In July 2003, MSF released the report Ituri: Unkept promises? A pretense of protection and inadequate assistance. The report reemphasized the direct and indirect responsibility of neighboring states and various armed groups in fueling the ongoing con. ict in Ituri. Through the testimonies of the Congolese people themselves, the report documented the lack of basic assistance and continuing violence in Bunia and in the entire Ituri region. It also showed that, while protection inside the town did improve slightly, civilians' growing perception that safety could be found in Bunia, stimulated by the presence of UN and IEMF peacekeepers, was not always equaled by enough security. At the same time, massacres continued outside of town. It is impossible to forget the brutal massacres of civilians who believed they were being protected by United Nations peacekeepers in Bosnia and Rwanda. In Unkept promises, MSF called on the United Nations Security Council to avoid giving an illusory sense of security to the people of Ituri – and to instead provide them with real protection. Around the same time, MSF also expressed concern about the imminent withdrawal of the IEMF, slated for September 2003.
The fighting in Ituri has left thousands of people out of the reach of emergency assistance. With only small areas secured in and around the peacekeepers' compounds, the majority of those who used to live in Bunia are still displaced, with no access to emergency health care. MSF teams often receive patients who have been in hiding for weeks, and who arrive in very poor condition. That they have somehow found their way to the clinic means they are the lucky ones, the few who will receive medical care and food for their children. The people who are beyond a few kilometers from the city are still very vulnerable, and very exposed, and these are the people whom MSF, and other humanitarian actors, are unable to reach.
Many ways to die in DRC
Far away from the daily terror and intense con. ict in Ituri and other troubled areas of eastern DRC, forgotten ills – malnutrition, disease epidemics and lack of basic health care – silently claim thousands of lives. It seems unthinkable that children in Congo die every day from preventable and treatable diseases. But in a country like DRC, where most people do not receive medical care, the unthinkable has become common. Unfortunately, there are many ways to die in DRC.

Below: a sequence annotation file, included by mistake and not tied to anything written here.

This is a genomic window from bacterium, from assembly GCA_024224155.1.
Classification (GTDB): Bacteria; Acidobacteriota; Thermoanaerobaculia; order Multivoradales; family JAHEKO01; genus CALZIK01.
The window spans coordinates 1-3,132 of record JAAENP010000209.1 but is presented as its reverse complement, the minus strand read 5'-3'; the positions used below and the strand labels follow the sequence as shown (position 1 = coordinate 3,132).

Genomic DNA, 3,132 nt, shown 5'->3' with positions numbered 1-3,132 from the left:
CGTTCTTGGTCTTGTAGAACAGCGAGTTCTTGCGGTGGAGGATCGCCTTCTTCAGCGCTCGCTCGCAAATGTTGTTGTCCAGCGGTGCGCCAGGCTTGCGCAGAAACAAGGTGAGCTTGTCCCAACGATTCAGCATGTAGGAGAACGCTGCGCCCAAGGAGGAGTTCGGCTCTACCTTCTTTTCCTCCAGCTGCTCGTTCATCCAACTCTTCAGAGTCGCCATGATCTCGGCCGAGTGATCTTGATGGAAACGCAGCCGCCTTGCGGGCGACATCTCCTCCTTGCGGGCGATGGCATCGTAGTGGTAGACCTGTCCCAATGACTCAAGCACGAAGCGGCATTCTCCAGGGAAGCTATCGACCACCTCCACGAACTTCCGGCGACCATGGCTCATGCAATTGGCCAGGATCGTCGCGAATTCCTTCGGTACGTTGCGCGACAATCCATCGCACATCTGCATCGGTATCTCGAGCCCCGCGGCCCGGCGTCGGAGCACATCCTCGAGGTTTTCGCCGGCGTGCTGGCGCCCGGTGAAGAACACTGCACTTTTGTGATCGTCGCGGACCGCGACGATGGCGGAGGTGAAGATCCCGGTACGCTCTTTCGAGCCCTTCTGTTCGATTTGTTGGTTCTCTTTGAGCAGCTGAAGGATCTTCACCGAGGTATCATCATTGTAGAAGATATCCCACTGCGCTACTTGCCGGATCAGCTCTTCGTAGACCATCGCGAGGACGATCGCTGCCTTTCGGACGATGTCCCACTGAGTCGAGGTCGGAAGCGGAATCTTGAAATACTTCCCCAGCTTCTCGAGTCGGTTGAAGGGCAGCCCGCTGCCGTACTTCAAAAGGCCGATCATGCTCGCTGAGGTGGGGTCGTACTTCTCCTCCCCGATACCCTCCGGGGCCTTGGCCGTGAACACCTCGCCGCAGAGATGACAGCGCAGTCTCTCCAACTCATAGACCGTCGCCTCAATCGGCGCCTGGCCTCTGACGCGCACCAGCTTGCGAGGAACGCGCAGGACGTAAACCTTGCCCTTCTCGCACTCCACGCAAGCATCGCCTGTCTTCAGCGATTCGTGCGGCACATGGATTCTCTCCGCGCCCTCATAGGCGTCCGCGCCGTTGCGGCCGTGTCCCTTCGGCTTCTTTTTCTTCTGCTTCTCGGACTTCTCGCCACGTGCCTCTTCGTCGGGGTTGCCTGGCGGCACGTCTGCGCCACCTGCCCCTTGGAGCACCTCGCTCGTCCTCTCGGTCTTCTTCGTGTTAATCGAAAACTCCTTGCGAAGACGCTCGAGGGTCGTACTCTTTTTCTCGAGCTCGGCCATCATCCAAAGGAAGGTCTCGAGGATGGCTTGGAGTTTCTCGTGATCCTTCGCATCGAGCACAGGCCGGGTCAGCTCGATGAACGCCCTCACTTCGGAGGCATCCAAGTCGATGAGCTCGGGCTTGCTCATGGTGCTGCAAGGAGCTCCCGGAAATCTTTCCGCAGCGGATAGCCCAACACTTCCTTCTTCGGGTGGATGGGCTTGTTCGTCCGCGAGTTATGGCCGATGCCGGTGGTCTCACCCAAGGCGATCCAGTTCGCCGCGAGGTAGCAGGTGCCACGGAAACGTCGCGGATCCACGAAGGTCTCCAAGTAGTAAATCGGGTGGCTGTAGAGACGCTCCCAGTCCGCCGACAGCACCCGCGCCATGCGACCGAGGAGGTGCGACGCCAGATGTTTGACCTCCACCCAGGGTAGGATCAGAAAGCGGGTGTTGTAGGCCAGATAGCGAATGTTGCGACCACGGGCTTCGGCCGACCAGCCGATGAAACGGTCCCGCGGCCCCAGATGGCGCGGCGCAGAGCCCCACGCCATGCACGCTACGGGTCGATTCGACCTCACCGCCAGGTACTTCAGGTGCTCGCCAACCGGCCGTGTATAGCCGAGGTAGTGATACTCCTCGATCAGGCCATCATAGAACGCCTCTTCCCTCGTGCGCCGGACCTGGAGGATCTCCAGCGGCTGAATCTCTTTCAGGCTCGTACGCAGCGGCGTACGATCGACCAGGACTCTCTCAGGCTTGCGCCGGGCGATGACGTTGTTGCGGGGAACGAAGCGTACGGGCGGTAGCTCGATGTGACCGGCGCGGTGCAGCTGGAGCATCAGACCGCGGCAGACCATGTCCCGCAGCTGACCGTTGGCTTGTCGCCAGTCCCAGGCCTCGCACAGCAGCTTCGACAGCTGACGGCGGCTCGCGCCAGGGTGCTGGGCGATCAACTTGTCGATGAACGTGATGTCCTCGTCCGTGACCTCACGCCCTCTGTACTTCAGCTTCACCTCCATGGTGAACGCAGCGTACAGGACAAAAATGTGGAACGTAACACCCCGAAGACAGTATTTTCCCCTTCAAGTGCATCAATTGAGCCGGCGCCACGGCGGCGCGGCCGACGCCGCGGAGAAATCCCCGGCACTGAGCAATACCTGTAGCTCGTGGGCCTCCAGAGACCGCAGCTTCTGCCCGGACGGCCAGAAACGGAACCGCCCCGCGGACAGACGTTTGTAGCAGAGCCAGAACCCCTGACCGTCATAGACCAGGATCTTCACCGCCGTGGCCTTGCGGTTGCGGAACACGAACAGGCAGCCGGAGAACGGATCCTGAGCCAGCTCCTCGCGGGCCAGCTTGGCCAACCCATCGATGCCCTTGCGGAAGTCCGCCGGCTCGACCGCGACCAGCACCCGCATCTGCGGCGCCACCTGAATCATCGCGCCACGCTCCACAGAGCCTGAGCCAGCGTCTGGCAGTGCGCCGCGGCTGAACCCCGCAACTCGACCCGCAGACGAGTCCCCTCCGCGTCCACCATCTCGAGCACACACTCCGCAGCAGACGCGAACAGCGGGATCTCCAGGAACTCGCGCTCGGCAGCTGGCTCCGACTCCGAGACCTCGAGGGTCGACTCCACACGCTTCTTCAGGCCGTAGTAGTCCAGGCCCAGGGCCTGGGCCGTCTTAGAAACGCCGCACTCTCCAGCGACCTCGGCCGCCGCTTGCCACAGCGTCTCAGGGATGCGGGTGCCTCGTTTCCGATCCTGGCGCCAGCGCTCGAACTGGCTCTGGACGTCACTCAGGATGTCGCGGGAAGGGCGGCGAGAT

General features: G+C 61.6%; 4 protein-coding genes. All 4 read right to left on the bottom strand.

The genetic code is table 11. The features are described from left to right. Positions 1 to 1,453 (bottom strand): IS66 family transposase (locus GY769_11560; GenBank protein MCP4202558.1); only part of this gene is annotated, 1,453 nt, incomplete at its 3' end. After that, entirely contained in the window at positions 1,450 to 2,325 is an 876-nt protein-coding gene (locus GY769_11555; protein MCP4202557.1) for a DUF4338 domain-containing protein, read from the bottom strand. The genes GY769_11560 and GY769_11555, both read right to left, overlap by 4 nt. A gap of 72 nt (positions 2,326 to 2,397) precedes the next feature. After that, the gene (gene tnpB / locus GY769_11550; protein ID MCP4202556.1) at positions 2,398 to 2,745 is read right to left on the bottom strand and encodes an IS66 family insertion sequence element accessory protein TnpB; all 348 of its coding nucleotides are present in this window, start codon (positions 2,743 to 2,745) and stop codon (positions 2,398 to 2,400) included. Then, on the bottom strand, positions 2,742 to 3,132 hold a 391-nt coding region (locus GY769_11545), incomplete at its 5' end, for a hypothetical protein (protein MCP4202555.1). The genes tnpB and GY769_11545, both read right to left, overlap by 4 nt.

In a letter home from a basic health care project in Mbandaka, Equateur province, MSF mission administrator Danielle Courtin writes, "Words fail to describe the state of dereliction of the health care centers in this province: the general hospital here is . lthy and lacks the most basic equipment. I've seen operating theaters with leaking roofs, centers where there's not even a chair for the consulting nurse, let alone for the patients. In the pharmacies, the shelves are empty and in the wards beds and mattresses are missing or broken." Many clinics around the country are in a similar state, in terrible condition and lacking basic supplies. Access to communities in need in DRC is not only hindered by con. ict. In many parts of the country, geographical constraints compounded by population movements related to the war have also made access to health care impossible. In November 2002, MSF reorganized a health zone project in Equateur, Katanga and Orientale provinces in order to more effectively reach the people. MSF teams travel extensively throughout the health zones, visiting villages and health centers and conducting clinics and vaccination campaigns. "The major challenge the team faces is transport," explains Courtin. "There are no roads beyond 20km from the city." In many projects, supplies are carried by team members on motorbikes or canoes, or even on their backs. "One of our teams last week walked 58km through swamps to reach a remote health center," continued Courtin. The health zone initiative also enables MSF to reach Congolese who are hiding in isolated areas to escape the violent civil war.
A cruel and unjust end for a child of twelve